6. Doc says:

    Thanks Tara Li’ for sharing your experience as an online learner with a teacher who created and used videos to support learning. It does take a lot of time and effort to create and/or select/use relevant and effective video material, but from your testimonial to her effort and from the feedback I receive as an online teacher who uses videos, it appears worth the effort.

  7. Lisa says:

    I returned to school Spring 2010 and I found that sitting in a traditional classroom setting to be boring. After so many years of being visually stimulated through computers my attention level to listen to a lecture was limited.
    What changed for me was my Biology professor who used PowerPoint and other visuals to help the students get a better understanding of the subject. Additionally, she selected a web site that supported the text book that displayed a variety of charts and graphics. My interest in the class increased as well as my grade.

    I chose an online school originally because of time and family. Now I take online courses because I am actually learning. This is my 6th-7th class and the well written syllabus and professors additionally notes have made learning easier.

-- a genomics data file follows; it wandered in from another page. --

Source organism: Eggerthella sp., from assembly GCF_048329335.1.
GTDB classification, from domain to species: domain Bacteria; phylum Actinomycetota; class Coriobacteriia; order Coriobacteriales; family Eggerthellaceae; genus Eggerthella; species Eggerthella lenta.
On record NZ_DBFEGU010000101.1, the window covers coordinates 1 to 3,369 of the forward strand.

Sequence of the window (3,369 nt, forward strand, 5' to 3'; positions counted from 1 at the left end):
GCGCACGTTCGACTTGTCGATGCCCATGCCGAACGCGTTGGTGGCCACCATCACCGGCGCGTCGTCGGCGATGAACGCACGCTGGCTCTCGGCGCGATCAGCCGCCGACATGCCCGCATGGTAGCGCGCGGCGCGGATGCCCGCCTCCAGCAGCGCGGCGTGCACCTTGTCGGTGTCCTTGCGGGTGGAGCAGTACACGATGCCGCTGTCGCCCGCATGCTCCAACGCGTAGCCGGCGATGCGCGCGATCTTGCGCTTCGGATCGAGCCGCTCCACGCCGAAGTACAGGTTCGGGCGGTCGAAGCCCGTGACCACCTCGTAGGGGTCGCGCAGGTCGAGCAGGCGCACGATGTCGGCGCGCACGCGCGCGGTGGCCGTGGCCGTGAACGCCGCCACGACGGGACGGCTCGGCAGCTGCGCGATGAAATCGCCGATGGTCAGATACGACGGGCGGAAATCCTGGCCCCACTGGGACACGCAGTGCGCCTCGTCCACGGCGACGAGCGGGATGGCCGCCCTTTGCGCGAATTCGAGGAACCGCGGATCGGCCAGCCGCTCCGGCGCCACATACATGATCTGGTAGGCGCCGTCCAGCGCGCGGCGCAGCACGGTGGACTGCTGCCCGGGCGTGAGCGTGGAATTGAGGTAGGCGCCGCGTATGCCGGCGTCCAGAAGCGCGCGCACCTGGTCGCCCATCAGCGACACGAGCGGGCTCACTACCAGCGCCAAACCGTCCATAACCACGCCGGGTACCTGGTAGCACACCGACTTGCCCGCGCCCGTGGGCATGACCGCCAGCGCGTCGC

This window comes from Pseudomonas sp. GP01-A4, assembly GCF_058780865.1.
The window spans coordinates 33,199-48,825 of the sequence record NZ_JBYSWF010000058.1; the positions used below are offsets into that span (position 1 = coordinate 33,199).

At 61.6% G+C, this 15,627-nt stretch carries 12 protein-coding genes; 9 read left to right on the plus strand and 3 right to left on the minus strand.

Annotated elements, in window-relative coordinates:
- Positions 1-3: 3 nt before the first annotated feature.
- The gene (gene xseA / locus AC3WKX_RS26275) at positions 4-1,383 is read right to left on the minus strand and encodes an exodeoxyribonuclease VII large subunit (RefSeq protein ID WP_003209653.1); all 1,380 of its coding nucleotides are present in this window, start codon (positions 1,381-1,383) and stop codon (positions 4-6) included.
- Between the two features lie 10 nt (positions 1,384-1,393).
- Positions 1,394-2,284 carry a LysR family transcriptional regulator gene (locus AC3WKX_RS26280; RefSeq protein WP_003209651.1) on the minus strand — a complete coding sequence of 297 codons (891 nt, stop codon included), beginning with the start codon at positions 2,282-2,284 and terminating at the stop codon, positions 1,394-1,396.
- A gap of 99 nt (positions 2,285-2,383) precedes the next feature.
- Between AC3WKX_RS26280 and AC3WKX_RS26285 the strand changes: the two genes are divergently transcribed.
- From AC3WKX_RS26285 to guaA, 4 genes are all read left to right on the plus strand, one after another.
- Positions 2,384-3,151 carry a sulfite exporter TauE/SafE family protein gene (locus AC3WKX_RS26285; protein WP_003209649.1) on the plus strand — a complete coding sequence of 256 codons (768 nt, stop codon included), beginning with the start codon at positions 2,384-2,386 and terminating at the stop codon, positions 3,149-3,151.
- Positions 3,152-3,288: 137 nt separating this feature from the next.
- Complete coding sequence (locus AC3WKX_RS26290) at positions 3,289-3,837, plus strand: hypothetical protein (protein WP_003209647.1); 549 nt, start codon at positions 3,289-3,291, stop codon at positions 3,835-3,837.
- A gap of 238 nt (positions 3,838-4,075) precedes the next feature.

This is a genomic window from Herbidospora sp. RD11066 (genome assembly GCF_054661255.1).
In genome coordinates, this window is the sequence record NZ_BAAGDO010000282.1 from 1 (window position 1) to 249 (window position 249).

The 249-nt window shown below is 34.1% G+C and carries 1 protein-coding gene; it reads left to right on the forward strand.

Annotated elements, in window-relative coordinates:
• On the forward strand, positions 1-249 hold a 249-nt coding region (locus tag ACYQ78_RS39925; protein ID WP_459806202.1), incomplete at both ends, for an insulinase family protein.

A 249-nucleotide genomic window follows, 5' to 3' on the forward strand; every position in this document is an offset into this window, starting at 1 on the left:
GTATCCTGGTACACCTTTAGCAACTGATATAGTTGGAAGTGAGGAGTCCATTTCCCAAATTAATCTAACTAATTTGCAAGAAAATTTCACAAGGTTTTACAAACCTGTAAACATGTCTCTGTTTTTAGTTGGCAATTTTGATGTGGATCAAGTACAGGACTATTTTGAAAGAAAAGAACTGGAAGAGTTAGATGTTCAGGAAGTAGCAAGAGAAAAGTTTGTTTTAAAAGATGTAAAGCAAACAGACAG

The conferences( requirements) and postings between the students allow for more in depth thought to the answers. In a traditional classroom setting the professor lectures and has to solicit participation from the students.
    Also the outside peripherals and videos added to the online classes has helped to clarify and support the topic. There are those students who need the classroom interaction to understand what is being taught. For me e-learning has allowed me to better manage my time. The ability to go back through the conferences and notes at anytime to help me with my assignments is a bonus.

  8. Doc says:

    Thanks Lisa, for sharing your comparative learning experience in ways that highlight many advantages offered in online learning, especially for individuals who have stronger preference for visual presentation of information.

  9. Patti says: